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Exon-array profiling unlocks clinically and biologically relevant gene signatures from formalin-fixed paraffin-embedded tumour samples.

Hall JS, Leong HS, Armenoult LS, Newton GE, Valentine HR, Irlam JJ, Möller-Levet C, Sikand KA, Pepper SD, Miller CJ, West CM - Br. J. Cancer (2011)

Bottom Line: Differential gene expression was confirmed using Quantigene, a multiplex bead-based alternative to qRT-PCR.Quantigene analysis of the top 26 differentially expressed genes correctly partitioned cervix samples as SCC or AC.FFPE samples can be profiled using Exon arrays to derive gene expression signatures that are sufficiently robust to be applied to independent data sets, identify novel biology and design assays for independent platform validation.

View Article: PubMed Central - PubMed

Affiliation: Translational Radiobiology Group, School of Cancer and Enabling Sciences, Manchester Academic Health Science Centre, The University of Manchester, Wilmslow Road, Manchester M20 4BX, UK.

ABSTRACT

Background: Degradation and chemical modification of RNA in formalin-fixed paraffin-embedded (FFPE) samples hamper their use in expression profiling studies. This study aimed to show that useful information can be obtained by Exon-array profiling archival FFPE tumour samples.

Methods: Nineteen cervical squamous cell carcinoma (SCC) and 9 adenocarcinoma (AC) FFPE samples (10-16-year-old) were profiled using Affymetrix Exon arrays. The gene signature derived was tested on a fresh-frozen non-small cell lung cancer (NSCLC) series. Exploration of biological networks involved gene set enrichment analysis (GSEA). Differential gene expression was confirmed using Quantigene, a multiplex bead-based alternative to qRT-PCR.

Results: In all, 1062 genes were higher in SCC vs AC, and 155 genes higher in AC. The 1217-gene signature correctly separated 58 NSCLC into SCC and AC. A gene network centered on hepatic nuclear factor and GATA6 was identified in AC, suggesting a role in glandular cell differentiation of the cervix. Quantigene analysis of the top 26 differentially expressed genes correctly partitioned cervix samples as SCC or AC.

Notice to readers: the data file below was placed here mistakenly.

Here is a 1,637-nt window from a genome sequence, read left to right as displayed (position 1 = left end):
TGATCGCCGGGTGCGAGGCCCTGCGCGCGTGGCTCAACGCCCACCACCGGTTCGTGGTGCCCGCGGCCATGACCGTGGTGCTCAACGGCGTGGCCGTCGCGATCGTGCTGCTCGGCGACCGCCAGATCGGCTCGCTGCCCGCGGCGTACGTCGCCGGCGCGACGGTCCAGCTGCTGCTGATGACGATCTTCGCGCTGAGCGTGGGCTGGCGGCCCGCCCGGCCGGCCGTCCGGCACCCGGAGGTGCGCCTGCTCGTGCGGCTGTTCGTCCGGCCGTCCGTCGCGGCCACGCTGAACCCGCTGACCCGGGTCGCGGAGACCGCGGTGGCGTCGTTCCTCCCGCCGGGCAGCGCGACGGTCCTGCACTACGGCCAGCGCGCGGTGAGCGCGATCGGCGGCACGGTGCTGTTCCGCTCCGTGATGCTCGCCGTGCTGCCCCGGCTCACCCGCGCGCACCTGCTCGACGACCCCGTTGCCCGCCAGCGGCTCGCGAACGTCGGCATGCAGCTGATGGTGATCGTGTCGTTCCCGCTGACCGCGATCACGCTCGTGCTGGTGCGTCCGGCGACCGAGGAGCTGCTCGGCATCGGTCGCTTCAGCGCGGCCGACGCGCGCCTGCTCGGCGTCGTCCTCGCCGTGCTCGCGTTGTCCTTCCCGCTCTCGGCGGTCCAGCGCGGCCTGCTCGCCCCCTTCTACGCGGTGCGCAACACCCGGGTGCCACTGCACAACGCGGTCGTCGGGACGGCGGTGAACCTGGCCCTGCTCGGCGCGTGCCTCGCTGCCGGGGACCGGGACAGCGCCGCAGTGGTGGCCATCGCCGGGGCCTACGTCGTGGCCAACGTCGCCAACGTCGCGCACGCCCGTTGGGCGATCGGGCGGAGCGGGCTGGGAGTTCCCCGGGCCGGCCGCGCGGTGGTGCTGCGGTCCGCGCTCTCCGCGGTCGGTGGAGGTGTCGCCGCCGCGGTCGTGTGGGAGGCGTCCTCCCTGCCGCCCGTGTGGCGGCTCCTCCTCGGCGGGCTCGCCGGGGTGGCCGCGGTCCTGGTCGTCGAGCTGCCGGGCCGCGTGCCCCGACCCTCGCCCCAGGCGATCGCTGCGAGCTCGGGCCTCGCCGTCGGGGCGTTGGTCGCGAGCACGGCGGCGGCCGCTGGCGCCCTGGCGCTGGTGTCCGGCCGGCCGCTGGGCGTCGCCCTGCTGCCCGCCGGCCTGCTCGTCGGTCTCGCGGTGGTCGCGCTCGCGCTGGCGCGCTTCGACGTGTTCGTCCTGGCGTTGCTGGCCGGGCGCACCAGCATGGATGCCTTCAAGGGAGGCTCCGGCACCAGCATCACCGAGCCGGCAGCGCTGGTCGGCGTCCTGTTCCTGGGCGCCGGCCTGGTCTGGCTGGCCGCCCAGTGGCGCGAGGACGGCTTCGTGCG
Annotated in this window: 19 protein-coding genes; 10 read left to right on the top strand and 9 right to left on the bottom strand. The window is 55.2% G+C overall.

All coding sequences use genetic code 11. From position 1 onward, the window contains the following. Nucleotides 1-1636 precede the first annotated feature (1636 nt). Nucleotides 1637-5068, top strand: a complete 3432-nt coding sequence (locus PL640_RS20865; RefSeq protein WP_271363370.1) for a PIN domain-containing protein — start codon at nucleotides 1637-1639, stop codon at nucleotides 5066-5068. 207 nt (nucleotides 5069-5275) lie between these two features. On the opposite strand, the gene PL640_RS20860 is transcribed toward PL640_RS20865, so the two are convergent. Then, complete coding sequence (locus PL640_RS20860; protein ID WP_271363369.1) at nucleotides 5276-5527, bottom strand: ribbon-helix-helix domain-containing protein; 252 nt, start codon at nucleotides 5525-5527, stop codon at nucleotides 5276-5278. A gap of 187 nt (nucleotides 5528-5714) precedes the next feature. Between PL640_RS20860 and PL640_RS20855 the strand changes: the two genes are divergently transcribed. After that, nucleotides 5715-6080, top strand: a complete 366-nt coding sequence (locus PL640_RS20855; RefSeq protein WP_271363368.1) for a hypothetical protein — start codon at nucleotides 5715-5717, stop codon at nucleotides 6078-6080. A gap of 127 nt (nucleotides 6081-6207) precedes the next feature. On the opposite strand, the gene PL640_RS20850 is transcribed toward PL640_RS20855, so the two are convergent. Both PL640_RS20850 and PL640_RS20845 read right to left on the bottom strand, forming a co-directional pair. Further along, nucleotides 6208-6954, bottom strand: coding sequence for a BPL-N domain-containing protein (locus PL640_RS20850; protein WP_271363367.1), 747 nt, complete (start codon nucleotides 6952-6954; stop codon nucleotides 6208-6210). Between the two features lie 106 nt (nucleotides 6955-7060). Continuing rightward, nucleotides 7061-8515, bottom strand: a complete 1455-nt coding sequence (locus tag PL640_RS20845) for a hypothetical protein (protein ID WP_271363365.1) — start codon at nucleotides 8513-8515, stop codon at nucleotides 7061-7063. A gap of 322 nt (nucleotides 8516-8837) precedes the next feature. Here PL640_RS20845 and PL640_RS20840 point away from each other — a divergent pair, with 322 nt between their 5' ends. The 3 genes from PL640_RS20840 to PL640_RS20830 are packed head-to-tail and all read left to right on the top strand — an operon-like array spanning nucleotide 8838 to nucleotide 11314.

Conclusion: FFPE samples can be profiled using Exon arrays to derive gene expression signatures that are sufficiently robust to be applied to independent data sets, identify novel biology and design assays for independent platform validation.

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Related in: MedlinePlus

Cross-validation of the FFPE-derived gene signature on an independent fresh-frozen NSCLC data set. (A) Hierarchical clustering of genes and samples was based on Pearson's correlation. The scaled expression of each probeset, denoted as the row Z-score, is plotted in red–blue colour scale with red indicating high expression and blue indicating low expression. The coloured bar above the heatmap indicates the histological classification: orange=SCC; green=AC; blue=misclassified samples. (B) Principal component analysis of the SCC/AC gene signature when applied to the NSCLC data set. The numbers represent the patient IDs. Different colours are used to represent the different histological subtypes: orange=SCC; green=AC; blue=misclassified samples. (C) Percentage variance explained by the first 10 principal components.
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fig5: Cross-validation of the FFPE-derived gene signature on an independent fresh-frozen NSCLC data set. (A) Hierarchical clustering of genes and samples was based on Pearson's correlation. The scaled expression of each probeset, denoted as the row Z-score, is plotted in red–blue colour scale with red indicating high expression and blue indicating low expression. The coloured bar above the heatmap indicates the histological classification: orange=SCC; green=AC; blue=misclassified samples. (B) Principal component analysis of the SCC/AC gene signature when applied to the NSCLC data set. The numbers represent the patient IDs. Different colours are used to represent the different histological subtypes: orange=SCC; green=AC; blue=misclassified samples. (C) Percentage variance explained by the first 10 principal components.